Category Archives: immigration news

Supreme Court Hearing on Arizona’s Anti-Immigrant Law Will Show if Justices Value Human Rights

The decision the Supreme Court makes regarding Arizona’s vehemently anti-immigrant law will show whether the justices value human rights, said members of the Fair Immigration Reform Movement (FIRM), a network of community-based immigrant advocacy organizations in 25 states.

“Tomorrow’s hearing on Arizona’s ‘show me your papers’ law is a litmus test to see if the rights of all people are valued by the highest court in America,” said Deepak Bhargava, Executive Director of the Center for Community Change. “Arizona’s SB1070 is a thinly veiled attempt to isolate immigrants and people of color and to deny them the basic rights everyone deserves.”

“Unfortunately, other states have followed Arizona’s example in demonizing immigrants,” said Gustavo Torres, Executive Director of CASA de Maryland. “When children in Maryland watch reports from Arizona and learn their families are vilified, it is a national crisis and requires national action to mandate dignified standards for everyone.”

“Arizona has exceeded its authority under the Constitution by enacting its own immigration laws, hurting its own economy, causing untold suffering for immigrant families and harming the basic rights of its citizens. The Supreme Court must set things right by striking down Arizona’s SB1070,” said Petra Falcon, Executive Director of Promise Arizona.

The Center for Community Change, CASA de Maryland and Promise Arizona will be among the thousands of FIRM members who will rally and march in front of the Supreme Court tomorrow to show support for human rights.

The Growing Human Rights Crisis on the Northern Border

For three years, OneAmerica community organizers had been hearing about the fear and mistrust border residents harbored toward U.S. Border Patrol. Residents living in Snohomish, Whatcom, and Skagit counties were too afraid to go to the courthouse to pay a fine, too mistrustful of the authorities to call 911, or too fearful to leave their home to attend church or go to the grocery store.

How could they become active participants in their communities if they were too scared to leave home?

Organizers interviewed residents in their homes, at work, and in church. We researched and observed how U.S. Border Patrol’s funding soared, its jurisdiction crept further and further inland, and how its role in the community became virtually indistinguishable from local police and 911 emergency service personnel.

Download the Executive Summary (2MB pdf)Download the Executive Summary

 

Download the full report (5MB pdf) Download the full report

OneAmerica compiled this research into a report and, in April 2012, released The Growing Human Rights Crisis on the Northern Border, which truly demonstrates the transformation of these border communities in the wake of the post-9/11 buildup of U.S. Border Patrol activity in the area.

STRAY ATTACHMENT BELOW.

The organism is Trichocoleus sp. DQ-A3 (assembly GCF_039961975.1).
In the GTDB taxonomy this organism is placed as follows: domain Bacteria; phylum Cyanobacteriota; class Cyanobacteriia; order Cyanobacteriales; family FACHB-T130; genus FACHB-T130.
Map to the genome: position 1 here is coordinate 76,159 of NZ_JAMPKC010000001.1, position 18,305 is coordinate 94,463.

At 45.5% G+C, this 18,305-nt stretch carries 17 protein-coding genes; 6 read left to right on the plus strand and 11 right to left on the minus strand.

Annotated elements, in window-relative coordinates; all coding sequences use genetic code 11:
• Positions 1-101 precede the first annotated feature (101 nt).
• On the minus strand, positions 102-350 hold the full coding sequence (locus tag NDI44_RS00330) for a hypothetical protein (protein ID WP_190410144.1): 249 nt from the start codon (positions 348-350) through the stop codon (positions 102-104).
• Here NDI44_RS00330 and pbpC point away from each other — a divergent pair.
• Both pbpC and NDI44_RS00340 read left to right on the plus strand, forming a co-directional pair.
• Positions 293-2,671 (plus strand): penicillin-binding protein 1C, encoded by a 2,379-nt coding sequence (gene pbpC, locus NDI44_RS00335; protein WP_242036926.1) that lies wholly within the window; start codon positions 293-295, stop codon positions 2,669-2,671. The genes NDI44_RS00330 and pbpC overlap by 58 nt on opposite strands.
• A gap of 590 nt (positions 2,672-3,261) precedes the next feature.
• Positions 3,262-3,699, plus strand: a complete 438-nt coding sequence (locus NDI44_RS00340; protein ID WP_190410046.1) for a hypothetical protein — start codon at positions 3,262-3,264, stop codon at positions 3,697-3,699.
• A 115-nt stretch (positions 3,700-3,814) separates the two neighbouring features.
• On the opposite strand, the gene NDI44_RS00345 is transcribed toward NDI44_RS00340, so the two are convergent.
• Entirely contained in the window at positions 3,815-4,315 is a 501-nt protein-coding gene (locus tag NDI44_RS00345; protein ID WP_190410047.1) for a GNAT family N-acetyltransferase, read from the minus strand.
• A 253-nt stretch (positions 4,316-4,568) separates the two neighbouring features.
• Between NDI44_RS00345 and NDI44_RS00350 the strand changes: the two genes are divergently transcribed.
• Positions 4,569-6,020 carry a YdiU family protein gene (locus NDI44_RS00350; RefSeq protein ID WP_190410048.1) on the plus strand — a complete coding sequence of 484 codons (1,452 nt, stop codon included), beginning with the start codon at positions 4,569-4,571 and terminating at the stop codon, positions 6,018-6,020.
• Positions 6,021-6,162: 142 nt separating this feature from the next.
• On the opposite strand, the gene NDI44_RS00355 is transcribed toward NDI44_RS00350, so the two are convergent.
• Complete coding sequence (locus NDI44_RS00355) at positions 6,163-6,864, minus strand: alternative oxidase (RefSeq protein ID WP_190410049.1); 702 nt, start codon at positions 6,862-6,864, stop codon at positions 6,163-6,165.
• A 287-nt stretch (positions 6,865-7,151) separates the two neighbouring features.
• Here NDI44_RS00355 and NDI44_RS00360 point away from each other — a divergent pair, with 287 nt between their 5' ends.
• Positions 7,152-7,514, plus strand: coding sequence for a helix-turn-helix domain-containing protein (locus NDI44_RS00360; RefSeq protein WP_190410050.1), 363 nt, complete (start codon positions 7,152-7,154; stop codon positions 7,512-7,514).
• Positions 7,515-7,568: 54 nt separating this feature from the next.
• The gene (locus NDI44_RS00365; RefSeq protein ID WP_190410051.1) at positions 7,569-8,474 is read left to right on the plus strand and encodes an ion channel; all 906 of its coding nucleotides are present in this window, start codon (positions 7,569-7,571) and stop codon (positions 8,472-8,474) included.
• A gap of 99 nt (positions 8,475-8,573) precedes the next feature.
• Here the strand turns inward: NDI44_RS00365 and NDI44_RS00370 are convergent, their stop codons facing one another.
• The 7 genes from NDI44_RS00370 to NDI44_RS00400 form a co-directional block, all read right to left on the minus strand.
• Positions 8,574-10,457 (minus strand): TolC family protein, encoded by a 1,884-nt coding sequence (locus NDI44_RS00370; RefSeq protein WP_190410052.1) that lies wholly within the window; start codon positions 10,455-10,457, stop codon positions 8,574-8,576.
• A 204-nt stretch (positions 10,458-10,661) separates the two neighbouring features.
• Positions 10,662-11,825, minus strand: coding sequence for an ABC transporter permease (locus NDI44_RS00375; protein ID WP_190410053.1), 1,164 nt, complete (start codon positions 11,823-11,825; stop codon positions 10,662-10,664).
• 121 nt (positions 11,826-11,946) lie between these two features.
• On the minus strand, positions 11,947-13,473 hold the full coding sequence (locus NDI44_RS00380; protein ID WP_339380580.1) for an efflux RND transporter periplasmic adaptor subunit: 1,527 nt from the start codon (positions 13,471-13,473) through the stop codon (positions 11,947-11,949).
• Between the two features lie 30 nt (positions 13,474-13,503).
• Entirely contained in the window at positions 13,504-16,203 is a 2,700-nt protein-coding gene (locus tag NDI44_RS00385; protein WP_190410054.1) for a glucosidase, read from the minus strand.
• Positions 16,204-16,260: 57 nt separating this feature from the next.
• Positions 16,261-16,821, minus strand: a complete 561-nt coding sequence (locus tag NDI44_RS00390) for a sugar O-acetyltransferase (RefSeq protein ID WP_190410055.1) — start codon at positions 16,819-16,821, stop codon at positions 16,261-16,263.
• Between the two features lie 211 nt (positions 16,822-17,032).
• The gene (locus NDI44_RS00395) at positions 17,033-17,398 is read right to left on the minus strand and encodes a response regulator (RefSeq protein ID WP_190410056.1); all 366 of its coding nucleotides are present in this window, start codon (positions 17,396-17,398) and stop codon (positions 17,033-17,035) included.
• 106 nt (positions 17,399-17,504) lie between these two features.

The report shares the findings from 109 on-the-ground interviews with mothers, fathers, workers, and students. The majority of stories are marked by fear, mistrust, harassment, and abuse. They are rooted in specific—and avoidable—patterns of practice implemented by the U.S. Customs and Border Patrol (CBP), working in close coordination with Immigration and Customs and Enforcement and local law enforcement agencies.

In particular, Growing Human Rights Crisis calls attention to three interrelated patterns of practice:

  • First, in its own independent operations, the Border Patrol engages in systematic profiling of religious and ethnic minorities.
  • Second, collaboration between Border Patrol and other agencies, including local law enforcement, emergency responders, and the courts, results in a confusing and dangerous fusion where vital services are perceived as immigration enforcement.
  • Third, these first two patterns result in a third: U.S. Border Patrol’s behavior and dangerous partnerships with other agencies have created extensive fear and mistrust, leading to community members’ unwillingness to call 911, access the courts, and even to leave their house to attend worship services or fulfill basic needs.

We believe firmly that we must not trade away our rights for security. Documenting what is happening allows us to educate our policy makers so we can push together to change the situation. Our report offers policy recommendations aimed at correcting these wrongs while still protecting our borders, improving the ability for CBP to carry out its mission, and protecting the safety and rights of all who live in these communities.

This report is the product of a unique three-way partnership between OneAmerica, theUniversity of Washington Center for Human Rights, and the residents and leaders of these border communities. It culminates the first stage of a long process of organizing, educating, and empowering northern border communities to defend their human rights.

Advocates and Elected Officials Applaud as City’s New Immigration Law Comes Into Effect